Written by Keryn O’Neill MA, PGCertEdPsych, Knowledge Manager
What is family violence?
Definitions vary but usually include tamariki or rangatahi
- intervening in, and/or
- experiencing the effects of
physical or sexual assaults, or verbal abuse, between their parents or caregivers.
NZ family violence statistics*
How common is family violence in Aotearoa?
- NZ has very high rates of intimate partner violence, compared with other OECD nations.
- Most of this violence (70%) occurs in households with tamariki.
- Two of NZ’s longitudinal studies (The Dunedin, and Christchurch Health & Development) found that between 24% and 40% of participants reported threats or actual violence by a parent, while they were growing up.
- There is widespread agreement that the rate of family violence is under-reported.
*See article below for references
NB Statistics vary depending on definitions and research methods.
Family violence during pregnancy
Women are more likely to experience family violence when they are pregnant, than at any other time. Possible effects on pēpi include:
- being born prematurely, low birth-weight or small for gestational age, increasing the risk of later poor health
- exposure to their mother’s increased stress hormones can change how the genes involved in brain development work
- miscarriage of pēpi
- death of the mother
- challenges in the mother-pēpi relationship.
Possible effects for tamariki
Negative effects can occur in many areas, including:
- cognitive ability (e.g. ability to learn)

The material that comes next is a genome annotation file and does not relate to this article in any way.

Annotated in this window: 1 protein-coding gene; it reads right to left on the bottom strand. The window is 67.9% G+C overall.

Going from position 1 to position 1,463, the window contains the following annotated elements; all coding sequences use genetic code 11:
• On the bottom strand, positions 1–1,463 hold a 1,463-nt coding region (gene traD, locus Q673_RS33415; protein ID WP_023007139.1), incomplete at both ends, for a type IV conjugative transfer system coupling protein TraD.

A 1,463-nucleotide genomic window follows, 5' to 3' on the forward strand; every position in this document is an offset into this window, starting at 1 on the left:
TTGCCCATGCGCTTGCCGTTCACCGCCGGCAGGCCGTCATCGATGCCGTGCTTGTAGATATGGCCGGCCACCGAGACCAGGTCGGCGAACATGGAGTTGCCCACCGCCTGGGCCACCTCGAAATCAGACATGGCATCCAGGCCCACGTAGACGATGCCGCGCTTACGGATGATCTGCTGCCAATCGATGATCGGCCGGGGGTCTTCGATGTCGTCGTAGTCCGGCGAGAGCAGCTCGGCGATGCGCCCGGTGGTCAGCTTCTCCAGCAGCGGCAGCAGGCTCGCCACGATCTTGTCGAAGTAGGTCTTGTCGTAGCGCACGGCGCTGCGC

- brain development and function
- social skills (e.g. making friends)
- emotional well-being (e.g. mental health challenges)
- physical health (e.g. eating and sleeping difficulties)
- school attendance & achievement (e.g. staying home to protect their mother)
- intergenerational cycles of violence.
Exposure to family violence can affect tamariki brain development
- physical changes in the developing brain, including the way genes responsible for the stress response system are expressed
- the HPA (Hypothalamic-Pituitary-Adrenal) axis, part of the stress response system can become dysregulated due to the stress tamariki experience. Brain and behavioural changes can be helpful responses in a highly stressful situation, but create difficulties for tamariki in other environments (e.g. learning to tune out noise may be helpful at home, but make it hard for tamariki to learn at school).
Protective factors, which increase the chance of tamariki doing well, include:
- family support (e.g. stable connections with caring adults)
- school support (e.g. warm and caring relationships with teachers)
- skilled professional support, as needed.
The more protective factors tamariki have, the more likely they are to develop in healthy ways.
Tamariki are unique and will be affected differently, even when their experiences seem similar. Some things influencing these differences are:
- severity and amount of exposure
- other risk, and protective, factors.
Points to note
- Violence, but also the threat of violence, is harmful to tamariki.
- Tamariki do not have to see violence occurring, to be harmed by it.
- Tamariki do not always show the effects of family violence immediately. There can be a ‘silent period’ of months or years.
- Anyone can be affected by family violence, regardless of their age, gender, ethnicity, or income.
To sum up
- Tamariki, of any age, can be harmed by exposure to family violence
- The consequences can be life-long, affecting many areas of their development and wellbeing
- Tamariki have better outcomes when family violence is identified early, and appropriate support provided.
Want to know more?
See this article for more details, and references:Family Violence: children get hurt https://brainwave.org.nz/article/family-violence-children-get-hurt/